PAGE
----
Such conspiracy theories have brought together many disparate groups — from new-age progressives to far-right groups, and fuelled an anti-masker movement that in July converged with QAnon, and leapt from the internet to the streets.
In recent weeks, many thousands of people protesting pandemic restrictions and safety measures, many sporting QAnon paraphernalia, have gathered for anti-mask “freedom” rallies in cities in the US and UK, Europe, Australia, and Canada, including a very small one held in July in Halifax, on which the Examiner reported here.
The most recent of these in Canada, on September 12, drew thousands of protestors in Montreal. CBC described it this way:
Hare Krishnas marched alongside Christian fundamentalists and supporters of U.S. President Donald Trump. Others held signs about the 5G internet network, or perceived corruption at the United Nations.
CBC also reported that:
The most popular symbols at the protest — be it on t-shirts, placards or flags — belonged to QAnon, a far-right conspiracy theory started in the United States that claims a satanic, pedophile cabal secretly controls the U.S. government, if not the entire world.
These days QAnon adherents can be found just about everywhere, including in politics — and not just US politics.
Nova Scotia was the first jurisdiction in Canada to have a full-fledged QAnon-er run for a national political party in the 2019 federal election. Billy Joyce, who calls himself “Canada’s red pill” — a reference to the “red pill” from the film “The Matrix” that supposedly reveals the true world — ran in the Cape Breton–Canso riding for the People’s Party of Canada. Joyce has been producing QAnon conspiracy theory videos on his YouTube channel for two years.
Rural and small-town Nova Scotia appears to be fertile ground for QAnon.
Nova Scotians taking the red pill
Marla — not her real name as she requested anonymity — lives in Northern Nova Scotia. Over Facebook Messenger, she told the Halifax Examiner that she became part of the QAnon movement this year, after the onset of COVID-19. It began when a friend of hers shared a post, which she said, “showed that Public Health Officials were not following the science” about the pandemic.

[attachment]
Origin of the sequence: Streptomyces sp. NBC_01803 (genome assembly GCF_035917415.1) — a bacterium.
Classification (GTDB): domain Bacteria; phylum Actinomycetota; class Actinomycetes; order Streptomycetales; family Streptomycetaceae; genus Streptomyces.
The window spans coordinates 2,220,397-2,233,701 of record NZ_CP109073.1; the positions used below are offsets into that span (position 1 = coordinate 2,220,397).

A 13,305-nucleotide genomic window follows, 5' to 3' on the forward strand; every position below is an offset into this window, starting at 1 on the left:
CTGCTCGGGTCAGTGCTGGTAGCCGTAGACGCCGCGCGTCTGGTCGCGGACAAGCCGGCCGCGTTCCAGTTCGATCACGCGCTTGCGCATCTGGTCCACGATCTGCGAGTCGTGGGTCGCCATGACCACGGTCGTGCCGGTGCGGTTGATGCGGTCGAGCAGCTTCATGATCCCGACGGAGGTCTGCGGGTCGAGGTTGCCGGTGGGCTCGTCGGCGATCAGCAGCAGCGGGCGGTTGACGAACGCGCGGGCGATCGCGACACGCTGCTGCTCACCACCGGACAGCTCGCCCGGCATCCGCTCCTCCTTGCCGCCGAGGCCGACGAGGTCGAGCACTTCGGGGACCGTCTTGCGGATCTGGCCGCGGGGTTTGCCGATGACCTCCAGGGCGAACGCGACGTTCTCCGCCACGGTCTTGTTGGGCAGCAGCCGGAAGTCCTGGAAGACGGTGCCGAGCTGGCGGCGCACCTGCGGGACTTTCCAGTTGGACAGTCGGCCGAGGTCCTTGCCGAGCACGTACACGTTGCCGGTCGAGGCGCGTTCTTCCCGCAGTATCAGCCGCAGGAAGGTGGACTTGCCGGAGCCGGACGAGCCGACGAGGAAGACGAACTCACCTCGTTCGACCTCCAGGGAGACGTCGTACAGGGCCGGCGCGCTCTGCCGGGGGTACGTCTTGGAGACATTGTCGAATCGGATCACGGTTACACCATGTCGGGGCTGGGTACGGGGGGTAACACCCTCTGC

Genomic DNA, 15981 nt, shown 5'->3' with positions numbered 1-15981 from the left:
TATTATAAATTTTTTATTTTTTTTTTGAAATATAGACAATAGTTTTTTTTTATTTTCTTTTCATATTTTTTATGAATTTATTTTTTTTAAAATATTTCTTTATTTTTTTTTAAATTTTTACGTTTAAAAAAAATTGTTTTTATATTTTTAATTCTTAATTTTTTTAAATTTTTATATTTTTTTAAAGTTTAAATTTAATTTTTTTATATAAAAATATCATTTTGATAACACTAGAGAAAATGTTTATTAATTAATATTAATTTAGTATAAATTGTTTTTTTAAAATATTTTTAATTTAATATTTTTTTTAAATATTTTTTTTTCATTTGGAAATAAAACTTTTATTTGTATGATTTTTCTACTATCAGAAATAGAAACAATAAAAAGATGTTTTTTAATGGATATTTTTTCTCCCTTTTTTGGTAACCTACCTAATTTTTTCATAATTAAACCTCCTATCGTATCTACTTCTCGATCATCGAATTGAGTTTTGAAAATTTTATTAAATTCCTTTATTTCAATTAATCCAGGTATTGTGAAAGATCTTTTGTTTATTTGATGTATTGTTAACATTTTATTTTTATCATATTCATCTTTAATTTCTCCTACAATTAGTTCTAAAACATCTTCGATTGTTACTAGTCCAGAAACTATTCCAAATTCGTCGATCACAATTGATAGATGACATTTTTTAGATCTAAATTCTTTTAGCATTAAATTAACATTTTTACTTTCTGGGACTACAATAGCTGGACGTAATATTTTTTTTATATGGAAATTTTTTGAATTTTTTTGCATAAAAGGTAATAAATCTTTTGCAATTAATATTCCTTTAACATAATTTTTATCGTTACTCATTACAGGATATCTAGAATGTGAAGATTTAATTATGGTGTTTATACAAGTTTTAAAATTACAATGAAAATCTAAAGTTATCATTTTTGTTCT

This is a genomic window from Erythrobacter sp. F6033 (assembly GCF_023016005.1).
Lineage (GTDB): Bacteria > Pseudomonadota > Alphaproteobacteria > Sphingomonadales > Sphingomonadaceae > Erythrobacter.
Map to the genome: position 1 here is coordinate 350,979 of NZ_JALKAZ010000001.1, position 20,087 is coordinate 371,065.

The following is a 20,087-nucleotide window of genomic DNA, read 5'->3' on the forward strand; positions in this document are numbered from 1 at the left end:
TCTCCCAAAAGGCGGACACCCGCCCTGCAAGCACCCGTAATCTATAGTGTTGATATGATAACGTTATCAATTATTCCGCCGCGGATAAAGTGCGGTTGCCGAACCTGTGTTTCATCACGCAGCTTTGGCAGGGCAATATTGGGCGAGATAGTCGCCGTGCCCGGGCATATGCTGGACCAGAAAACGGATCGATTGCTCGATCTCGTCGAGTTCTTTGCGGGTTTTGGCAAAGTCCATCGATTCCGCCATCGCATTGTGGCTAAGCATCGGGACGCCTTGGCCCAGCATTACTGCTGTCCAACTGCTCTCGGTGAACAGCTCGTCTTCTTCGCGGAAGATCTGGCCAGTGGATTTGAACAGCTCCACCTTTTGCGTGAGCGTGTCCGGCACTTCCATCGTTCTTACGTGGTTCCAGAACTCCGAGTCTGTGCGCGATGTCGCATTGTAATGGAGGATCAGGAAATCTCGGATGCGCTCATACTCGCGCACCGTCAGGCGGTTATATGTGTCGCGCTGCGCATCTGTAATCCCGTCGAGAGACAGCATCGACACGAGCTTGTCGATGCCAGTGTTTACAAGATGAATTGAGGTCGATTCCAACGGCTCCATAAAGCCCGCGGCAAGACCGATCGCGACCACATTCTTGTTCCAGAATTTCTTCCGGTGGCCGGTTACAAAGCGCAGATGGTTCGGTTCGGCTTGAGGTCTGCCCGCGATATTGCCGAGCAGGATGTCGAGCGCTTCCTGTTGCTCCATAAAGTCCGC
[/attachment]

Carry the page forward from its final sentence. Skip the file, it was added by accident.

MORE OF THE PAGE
The post was from Del BigTree, an American television and film producer who is a well-known antivaccine propagandist turned conspiracy theorist during the COVID-19 pandemic, and whose film “Vaxxed” has been panned as “anti-vaccination lunacy.”
However, Marla told the Examiner that she became skeptical about the pandemic as she listened to BigTree’s “common-sense approach” and “the fact that mainstream media was not reporting on the hundreds of doctors all over the world who were speaking out and exposing the fact that Public Health Officials were NOT following the science,” and that these doctors “were, and still are, being censored.”
Prior to that, I was not skeptical because I simply did not know any better. Just like many still today. They do not know any better because they cannot believe that the Government, Public Health Officials, and the Mainstream Media would lie or be part of any sort of corruption.
Marla said she then found out about QAnon “through a friend” and that she is “very concerned about the global pedophile rings,” which she calls a “multi-trillion-dollar industry,” but she “had no idea how big it was until COVID.” This is how she described her beliefs to the Examiner:
There are children (unregistered children at that) literally being bred for organ harvesting, human trafficking, and torture for adrenochrome [a chemical produced by the oxidation of adrenaline] compound collection. It is the utmost of evil and the corruption runs unbelievably deep ….. from Government Officials, to the Royal Family, to Supreme Court Justices, to the CIA, to the RCMP, and on and on and on. Even Child Protective Services are part of it (which Norman Traversy brought to the limelight when he orchestrated a Patriot March in Ottawa on July 1, 2020 to deliver an official 192-page legal document requesting that the US and Mexico Governments investigate the corruption in Canada through the new USMCA Treaty). But there was no media coverage of it! “THE PEOPLE” had to become the media with their phone cameras to share the information.
Asked about her affinity to the QAnon movement, Marla replied:
The movement, in my opinion, is simply the banding together of Patriots from all over the world and over all social media platforms and local communities to push the truth out there. There have been several Patriot rallies peacefully protesting the COVID mandates (they are NOT laws). They are unjust and unwarranted and were not developed under Parliament or from Science. The COVID restrictions are not about a virus. They are about grooming society to obey orders, to introduce a Socialist Government, which is ALWAYS the precursor to a Communist Government. All people have to do is find the truth and say NO.